“When I started Women in Sustainability and Environment (Wise) with a group of friends, we envisioned it to be a networking platform across different verticals of sustainability, and given our various areas of expertise, we could come together to collaborate, exchange ideas, and talk among ourselves about how sustainability could evolve in our own spheres.
An organisation like Wise is important because it gives voice to women in the sustainability space as consumers, as investors and increasingly, as professionals. It serves primarily as a networking platform, and we organise events for our members, which number about 150 so far (including a few men). We also look at mentoring the next generation of leaders in sustainability – young women who want to come into the industry and understand each vertical – and
we’re increasingly seeing women who want to pivot from whatever profession they’re already in – say, banking – and take on a role in sustainability.
Following its launch in November 2021, Wise kicked off the new year with its first event, the Sustainability 101 – Let’s Start with the Basics lecture. Last month, our knowledge partner, Singapore Management University (SMU), organised and invited us to its masterclass on sustainable finance.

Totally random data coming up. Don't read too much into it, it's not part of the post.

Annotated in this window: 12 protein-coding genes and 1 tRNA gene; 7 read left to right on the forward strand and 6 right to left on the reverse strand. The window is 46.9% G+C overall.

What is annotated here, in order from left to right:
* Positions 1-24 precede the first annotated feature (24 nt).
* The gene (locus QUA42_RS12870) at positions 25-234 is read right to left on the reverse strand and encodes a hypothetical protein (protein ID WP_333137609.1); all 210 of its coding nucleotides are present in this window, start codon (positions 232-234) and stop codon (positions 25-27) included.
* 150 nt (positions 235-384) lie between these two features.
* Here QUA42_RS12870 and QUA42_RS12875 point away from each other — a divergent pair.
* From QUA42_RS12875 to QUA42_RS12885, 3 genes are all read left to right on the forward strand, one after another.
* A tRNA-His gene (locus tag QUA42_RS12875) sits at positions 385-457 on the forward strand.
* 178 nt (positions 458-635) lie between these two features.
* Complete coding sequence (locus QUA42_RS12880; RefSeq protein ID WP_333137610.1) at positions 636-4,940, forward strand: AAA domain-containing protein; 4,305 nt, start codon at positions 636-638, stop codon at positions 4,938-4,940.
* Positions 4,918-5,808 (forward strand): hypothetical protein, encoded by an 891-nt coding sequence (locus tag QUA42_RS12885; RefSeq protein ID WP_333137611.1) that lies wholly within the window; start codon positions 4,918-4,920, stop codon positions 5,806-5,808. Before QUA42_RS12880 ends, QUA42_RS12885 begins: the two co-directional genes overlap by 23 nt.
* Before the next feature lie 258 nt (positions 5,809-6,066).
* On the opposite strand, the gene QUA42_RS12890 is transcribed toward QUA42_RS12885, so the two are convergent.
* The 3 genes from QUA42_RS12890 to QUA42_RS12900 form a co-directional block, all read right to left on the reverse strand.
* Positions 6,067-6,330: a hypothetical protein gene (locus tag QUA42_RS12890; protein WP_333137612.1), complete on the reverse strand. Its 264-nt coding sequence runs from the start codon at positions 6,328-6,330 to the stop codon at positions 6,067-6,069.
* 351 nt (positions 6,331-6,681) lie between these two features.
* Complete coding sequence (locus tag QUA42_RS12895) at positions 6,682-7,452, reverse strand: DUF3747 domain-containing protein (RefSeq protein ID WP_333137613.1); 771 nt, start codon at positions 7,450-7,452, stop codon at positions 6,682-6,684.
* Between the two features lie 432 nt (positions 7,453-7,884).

For International Women’s Day, Wise is commemorating it on March 24, and Jacqueline Poh, the new managing director of Economic Development Board (EDB), will come to SMU to speak about EDB’s initiatives in sustainability, and the role of women for the future economy.
As we talk about sustainability, awareness and what we can do in our own lives, women’s voices are vital.Trina Liang
I think it’s important to have a gendered perspective on sustainability. A 2019 report by PricewaterhouseCoopers states that some 70 per cent of brand consumption decisions are made by women, and an Organisation for Economic Co-operation and Development report that was just published said women are the most important influencers, whether in the family or the community. So as we talk about sustainability, awareness and what we can do in our own lives, women’s voices are vital.”